Ball One – Well, well, well. Just as some writers (like this one) were diving into the big book of cliches to hail an all-conquering England side, the South African bowlers suddenly live up to their reputations and start hooping it around. As many wickets fall in the first hour as fell in the whole of the previous day for less than a tenth of the runs. And it could have been a lot worse for England. More than anywhere else in the world, Test cricket in England is about squeezing the most from conditions overhead and underfoot. South Africa did not do that yesterday, but they are doing it – in trumps – today.
Ball Two – In the second hour of play, the swing becomes more predictable, though still challenging, and England’s batsmen start to assert themselves. Once again, Tim Bresnan is showing his value at Eight, blocking the good ones and hitting the bad ones. Until the lower-order batsman’s nemesis comes on – the leg-break bowler. So slow was the turn from Imran Tahir that Bresnan was through the stroke early and chopped on his stumps, the second to do so after Cook’s departure to the pace of Steyn. Fortunately, England have a second “Eight”, Stuart Broad, in at Nine. Runs from such bowlers who bat are crucial because they are so often in partnership with the last specialist batsman who should be scoring at a better rate. Consequently, 30 can often produce 80 for the team. Duncan Fletcher would approve.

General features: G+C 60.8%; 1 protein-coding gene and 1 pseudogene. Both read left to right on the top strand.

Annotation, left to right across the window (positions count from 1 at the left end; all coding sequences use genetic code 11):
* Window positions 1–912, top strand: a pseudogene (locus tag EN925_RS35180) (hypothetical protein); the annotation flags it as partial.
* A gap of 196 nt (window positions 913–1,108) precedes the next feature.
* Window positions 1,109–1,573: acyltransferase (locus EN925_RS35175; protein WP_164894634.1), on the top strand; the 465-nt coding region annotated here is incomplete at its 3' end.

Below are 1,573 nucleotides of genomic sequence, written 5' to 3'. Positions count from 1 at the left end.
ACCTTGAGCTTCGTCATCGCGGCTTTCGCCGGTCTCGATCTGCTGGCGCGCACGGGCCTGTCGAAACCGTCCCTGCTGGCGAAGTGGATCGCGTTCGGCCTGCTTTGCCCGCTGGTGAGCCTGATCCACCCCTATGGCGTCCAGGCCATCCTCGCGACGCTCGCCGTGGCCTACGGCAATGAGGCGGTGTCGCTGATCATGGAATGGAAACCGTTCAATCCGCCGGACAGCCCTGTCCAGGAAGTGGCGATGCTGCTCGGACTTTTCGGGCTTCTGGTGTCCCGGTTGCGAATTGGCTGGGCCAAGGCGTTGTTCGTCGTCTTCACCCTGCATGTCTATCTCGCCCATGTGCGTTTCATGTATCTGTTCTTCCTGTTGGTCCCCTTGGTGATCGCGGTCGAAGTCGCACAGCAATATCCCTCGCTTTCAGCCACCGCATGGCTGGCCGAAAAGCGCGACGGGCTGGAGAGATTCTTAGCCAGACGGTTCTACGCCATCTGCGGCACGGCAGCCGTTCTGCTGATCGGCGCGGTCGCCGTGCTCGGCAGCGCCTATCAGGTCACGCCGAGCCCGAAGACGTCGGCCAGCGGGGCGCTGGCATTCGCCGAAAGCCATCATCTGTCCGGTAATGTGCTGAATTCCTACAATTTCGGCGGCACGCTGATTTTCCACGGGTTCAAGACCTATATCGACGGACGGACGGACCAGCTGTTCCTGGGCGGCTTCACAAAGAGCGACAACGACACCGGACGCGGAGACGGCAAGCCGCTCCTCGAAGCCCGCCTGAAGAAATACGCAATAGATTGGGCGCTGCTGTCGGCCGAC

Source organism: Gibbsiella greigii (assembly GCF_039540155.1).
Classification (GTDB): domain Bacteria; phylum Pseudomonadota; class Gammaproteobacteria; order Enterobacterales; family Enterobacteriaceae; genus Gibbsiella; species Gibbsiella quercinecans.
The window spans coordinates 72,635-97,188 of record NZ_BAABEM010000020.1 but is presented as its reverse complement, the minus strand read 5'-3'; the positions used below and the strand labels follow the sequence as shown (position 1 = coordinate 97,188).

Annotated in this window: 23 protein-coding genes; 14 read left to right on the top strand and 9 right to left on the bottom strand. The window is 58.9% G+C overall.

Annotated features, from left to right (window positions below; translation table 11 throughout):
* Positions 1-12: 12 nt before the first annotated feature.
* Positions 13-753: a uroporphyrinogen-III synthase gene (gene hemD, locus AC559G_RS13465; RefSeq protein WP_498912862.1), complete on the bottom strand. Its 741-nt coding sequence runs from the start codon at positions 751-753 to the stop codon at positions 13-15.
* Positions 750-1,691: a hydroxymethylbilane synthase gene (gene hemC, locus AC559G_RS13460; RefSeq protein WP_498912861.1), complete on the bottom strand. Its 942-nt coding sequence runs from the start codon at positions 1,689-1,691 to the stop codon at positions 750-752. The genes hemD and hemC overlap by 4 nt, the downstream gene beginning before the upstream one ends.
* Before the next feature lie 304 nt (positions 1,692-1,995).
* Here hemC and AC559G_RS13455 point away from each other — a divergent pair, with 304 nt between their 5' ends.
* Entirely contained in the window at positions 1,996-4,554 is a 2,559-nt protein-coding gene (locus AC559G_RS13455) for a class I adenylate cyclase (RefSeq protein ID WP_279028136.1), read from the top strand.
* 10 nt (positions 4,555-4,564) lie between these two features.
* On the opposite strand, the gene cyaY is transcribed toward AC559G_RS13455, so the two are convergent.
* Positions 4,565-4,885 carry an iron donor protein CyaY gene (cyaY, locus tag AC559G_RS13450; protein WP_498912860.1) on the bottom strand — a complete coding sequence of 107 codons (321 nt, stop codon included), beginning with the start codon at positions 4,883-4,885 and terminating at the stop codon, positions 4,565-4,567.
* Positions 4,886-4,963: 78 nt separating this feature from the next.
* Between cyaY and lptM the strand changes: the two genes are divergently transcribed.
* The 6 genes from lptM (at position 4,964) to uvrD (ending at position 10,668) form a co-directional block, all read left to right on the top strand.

Ball Three – Imran Tahir’s googly turns, but slowly on this track and appears easy to read from the hand. It’s still a decent weapon though, but needs supplementing with a bit of deceit and subterfuge. By all accounts, he’s a nice guy and that’s no bad thing in a dressing room, but it may not be the best personality for a man whose trade demands that he make opponents believe something is happening even if it isn’t.
Ball Four – Graeme Smith’s figures stand comparison with all but the very best in cricket history and, on the Saffers’ last tour, he played one of the all-time great innings to win the Edgbaston Test, which was to prove the difference between the sides. Quite how Smith has prospered so much with a stance and, especially, a grip that closes the face to such an extent, is hard to credit, but, as ever, it’s not how, it’s how many.
Ball Five – Hashim Amla was catapulted into Test cricket as an inexperienced batsman with a great eye and a lot of quirks. He struggled, was dropped, and then was recalled, since when he has been a solid, and occasionally spectacular performer for his country in all forms of the game. Unlike his captain, Amla’s approach became more orthodox, not less, as he settled into his game. Crucially, he was able to retain his eye and his lovely balance, while becoming much tighter at the crease. He is now a formidable foe.
Ball Six – 12 overs into the innings, straight after the rain break and with the ball wet, Strauss tosses it to Graeme Swann. That may well be to get at lefty Graeme Smith, but it’s also a show of faith in an off-spinner who is a “go to” bowler in any conditions. Not so long ago, England fans might only see their off-spinner in the first fifty overs delivering the one before the lunch.
You can tweet me @garynaylor999